A case by the opposition alliance Outa to have e-tolling scrapped is based on a sham, the High Court in Pretoria heard on Wednesday.
“It was all a sham... They used the sham to get out of a hole,” argued Jeremy Gauntlett SC, who is appearing for the National Treasury.
“Fraud cuts through all things.... The sham is vital to their new case. They argue that they should be excused for their delay.”
Gauntlett echoed arguments made on Tuesday by David Unterhalter SC, for roads agency Sanral, that all relevant civil society organisations representing Gauteng motorists had known about e-tolling and the user-pay principle, but had done nothing until the tariffs were introduced.
Unterhalter argued that these organisations stood by for years while construction was taking place and could see the upgrades.
On Wednesday, Gauntlett argued that civil society waited until after construction before saying it did not like the user-pay principle.
“Civil society is a watchdog, but it must get out of the kennel and bark,” he said.
“Civil society must take action before the eve of the attack.”
Gauntlett said its argument was “futile”, and that it should have taken action sooner.
“ 1/8The application 3/8 is their attempt to delay the inevitable,” he said.
He said Outa had gone to court without a properly argued case.
“Outa has been hopping around to make a case of dishonesty against Sanral and run a new case on that basis,” he submitted.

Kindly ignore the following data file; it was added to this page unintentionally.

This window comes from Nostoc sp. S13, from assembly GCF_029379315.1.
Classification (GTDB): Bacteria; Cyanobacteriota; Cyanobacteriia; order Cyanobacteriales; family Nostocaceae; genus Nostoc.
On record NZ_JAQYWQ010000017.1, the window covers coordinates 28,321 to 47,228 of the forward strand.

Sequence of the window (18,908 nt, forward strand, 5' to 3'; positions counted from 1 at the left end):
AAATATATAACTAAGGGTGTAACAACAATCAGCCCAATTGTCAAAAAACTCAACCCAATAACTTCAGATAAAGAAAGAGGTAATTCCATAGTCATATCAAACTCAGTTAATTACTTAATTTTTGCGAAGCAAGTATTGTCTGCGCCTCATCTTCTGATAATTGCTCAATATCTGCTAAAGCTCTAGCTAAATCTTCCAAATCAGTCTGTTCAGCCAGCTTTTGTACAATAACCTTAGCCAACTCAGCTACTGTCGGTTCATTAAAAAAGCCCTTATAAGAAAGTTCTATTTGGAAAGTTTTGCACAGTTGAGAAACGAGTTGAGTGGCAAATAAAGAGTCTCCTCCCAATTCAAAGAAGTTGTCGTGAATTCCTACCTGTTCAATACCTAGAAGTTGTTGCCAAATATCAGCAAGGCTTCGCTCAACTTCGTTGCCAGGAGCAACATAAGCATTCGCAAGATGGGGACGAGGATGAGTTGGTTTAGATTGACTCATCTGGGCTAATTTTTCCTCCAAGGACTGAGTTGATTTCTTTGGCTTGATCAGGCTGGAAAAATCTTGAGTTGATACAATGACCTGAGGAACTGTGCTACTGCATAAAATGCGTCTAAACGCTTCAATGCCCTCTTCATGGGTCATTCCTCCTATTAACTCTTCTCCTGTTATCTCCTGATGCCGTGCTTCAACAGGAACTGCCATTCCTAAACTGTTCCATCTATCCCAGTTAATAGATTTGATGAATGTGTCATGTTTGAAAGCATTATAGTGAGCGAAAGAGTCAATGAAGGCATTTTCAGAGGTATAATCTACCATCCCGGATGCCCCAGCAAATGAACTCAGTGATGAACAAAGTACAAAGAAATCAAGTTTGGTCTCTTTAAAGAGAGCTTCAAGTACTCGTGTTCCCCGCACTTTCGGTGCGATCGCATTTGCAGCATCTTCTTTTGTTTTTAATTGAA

Its case was a matter of public finance and should not be argued in court as it would “harm” the country, Gauntlett argued.
He said the case should be dismissed, and that the Treasury stood by Sanral and the transport department.
The court is hearing final arguments in the case.
Gauntlett said the Treasury had nothing to do with the case, but was a respondent because of the effects on the economy if e-tolling was barred.
He said Outa had failed to bring an ordinary commuter who would explain how they would be affected.
“Where is the person who would say Sanral lied to them?” Gauntlett asked.
“This application should be dropped like a stone. The application has taken up so much paper and legal time.”
Vincent Maleka SC, for the transport department, told the court roads in Gauteng had been upgraded and that the public had supported the upgrade.
“That upgrade can't be reversed.”
On Tuesday morning, Unterhalter contended that Outa had changed its submissions in September after the Constitutional Court overturned an interim order putting the Gauteng e-tolling project on hold.
The Constitutional Court found the High Court in Pretoria had not considered the separation of powers between the high court and the executive.
On April 28, the high court granted the interdict to Outa, ruling that a full review needed to be carried out before e-tolling could be put into effect.
The interdict prevented Sanral from levying or collecting e-tolls pending the outcome of the review. -Sapa